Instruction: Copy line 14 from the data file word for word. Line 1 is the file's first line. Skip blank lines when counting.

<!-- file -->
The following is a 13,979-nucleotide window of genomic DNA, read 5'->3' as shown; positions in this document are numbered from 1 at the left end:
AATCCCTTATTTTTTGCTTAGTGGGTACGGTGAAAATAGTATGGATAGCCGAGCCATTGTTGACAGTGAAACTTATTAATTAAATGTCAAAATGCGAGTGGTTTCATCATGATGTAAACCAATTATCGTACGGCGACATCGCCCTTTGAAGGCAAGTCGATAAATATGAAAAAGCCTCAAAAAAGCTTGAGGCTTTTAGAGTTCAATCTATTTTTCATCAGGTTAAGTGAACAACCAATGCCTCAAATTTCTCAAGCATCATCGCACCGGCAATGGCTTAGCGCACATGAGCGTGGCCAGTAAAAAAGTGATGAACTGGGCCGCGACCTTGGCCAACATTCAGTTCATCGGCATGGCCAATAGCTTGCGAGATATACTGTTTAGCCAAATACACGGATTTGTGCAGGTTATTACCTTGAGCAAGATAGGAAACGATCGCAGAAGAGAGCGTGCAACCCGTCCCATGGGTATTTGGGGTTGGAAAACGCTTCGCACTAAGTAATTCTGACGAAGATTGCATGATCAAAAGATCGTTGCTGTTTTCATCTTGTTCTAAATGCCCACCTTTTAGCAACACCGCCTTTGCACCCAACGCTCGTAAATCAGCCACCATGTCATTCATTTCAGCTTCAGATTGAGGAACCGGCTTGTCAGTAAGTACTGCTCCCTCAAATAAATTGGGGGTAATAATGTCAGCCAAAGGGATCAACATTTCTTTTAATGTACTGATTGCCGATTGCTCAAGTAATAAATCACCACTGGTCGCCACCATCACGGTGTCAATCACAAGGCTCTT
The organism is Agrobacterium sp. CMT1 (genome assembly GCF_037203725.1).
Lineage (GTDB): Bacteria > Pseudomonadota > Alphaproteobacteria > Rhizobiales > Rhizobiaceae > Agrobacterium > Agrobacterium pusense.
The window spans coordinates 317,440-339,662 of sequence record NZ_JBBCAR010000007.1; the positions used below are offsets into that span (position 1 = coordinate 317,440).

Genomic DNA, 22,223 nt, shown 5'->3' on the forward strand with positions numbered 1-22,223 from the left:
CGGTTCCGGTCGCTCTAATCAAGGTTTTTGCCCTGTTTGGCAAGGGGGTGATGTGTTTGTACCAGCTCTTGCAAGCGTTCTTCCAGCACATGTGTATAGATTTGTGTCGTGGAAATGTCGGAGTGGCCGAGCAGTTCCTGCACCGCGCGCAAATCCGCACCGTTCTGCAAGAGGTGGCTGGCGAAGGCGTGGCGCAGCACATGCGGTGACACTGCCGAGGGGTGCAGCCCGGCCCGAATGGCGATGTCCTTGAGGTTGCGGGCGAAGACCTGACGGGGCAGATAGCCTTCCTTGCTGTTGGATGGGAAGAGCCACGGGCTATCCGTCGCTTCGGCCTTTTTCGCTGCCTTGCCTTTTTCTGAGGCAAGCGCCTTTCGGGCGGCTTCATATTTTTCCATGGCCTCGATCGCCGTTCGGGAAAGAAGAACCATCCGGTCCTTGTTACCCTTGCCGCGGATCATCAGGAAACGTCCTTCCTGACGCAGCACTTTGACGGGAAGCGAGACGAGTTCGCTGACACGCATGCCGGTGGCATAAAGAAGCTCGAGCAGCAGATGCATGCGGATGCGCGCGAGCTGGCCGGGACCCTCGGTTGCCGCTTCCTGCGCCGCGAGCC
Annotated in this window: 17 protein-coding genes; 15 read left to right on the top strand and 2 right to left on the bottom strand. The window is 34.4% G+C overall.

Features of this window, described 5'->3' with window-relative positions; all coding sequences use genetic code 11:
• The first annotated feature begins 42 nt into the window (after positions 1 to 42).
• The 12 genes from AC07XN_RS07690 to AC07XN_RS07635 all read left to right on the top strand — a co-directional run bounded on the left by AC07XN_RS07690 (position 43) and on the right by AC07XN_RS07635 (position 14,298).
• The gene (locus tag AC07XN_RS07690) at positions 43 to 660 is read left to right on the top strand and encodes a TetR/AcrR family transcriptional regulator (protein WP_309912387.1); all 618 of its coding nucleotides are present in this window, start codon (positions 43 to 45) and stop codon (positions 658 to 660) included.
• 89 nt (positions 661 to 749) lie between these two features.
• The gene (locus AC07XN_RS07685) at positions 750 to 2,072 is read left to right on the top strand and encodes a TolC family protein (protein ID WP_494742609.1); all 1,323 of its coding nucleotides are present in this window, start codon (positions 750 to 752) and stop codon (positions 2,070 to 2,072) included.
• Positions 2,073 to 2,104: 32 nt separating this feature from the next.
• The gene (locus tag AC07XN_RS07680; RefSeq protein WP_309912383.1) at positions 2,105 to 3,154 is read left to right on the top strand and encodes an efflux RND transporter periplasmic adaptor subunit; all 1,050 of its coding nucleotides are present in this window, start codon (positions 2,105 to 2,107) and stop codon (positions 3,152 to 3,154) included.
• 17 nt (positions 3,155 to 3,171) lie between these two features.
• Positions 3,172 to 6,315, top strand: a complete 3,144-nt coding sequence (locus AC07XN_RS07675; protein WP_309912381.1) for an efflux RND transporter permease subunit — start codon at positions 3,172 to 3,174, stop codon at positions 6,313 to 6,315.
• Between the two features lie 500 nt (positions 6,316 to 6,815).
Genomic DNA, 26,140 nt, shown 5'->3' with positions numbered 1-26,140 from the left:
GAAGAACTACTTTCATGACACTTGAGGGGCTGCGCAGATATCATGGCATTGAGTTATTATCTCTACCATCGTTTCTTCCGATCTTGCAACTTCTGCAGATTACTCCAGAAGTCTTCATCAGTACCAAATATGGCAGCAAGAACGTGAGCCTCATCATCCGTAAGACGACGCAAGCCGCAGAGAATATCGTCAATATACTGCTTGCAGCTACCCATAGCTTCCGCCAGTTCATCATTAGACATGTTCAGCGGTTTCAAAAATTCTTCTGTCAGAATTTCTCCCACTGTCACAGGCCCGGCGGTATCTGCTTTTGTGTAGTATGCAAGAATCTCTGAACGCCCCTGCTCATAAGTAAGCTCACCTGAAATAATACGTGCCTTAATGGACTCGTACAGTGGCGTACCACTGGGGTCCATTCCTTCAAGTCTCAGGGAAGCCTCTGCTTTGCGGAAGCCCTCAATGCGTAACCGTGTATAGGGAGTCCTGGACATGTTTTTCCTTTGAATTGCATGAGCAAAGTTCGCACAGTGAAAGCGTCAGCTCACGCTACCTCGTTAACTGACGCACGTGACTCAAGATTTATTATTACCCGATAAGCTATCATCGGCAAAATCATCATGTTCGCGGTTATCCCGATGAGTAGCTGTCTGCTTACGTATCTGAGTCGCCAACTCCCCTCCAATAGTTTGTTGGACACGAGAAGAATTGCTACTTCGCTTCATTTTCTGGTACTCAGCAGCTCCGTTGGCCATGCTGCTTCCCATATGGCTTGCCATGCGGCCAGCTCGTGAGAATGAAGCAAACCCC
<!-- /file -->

• The gene (locus AC07XN_RS07685) at positions 750 to 2,072 is read left to right on the top strand and encodes a TolC family protein (protein ID WP_494742609.1); all 1,323 of its coding nucleotides are present in this window, start codon (positions 750 to 752) and stop codon (positions 2,070 to 2,072) included.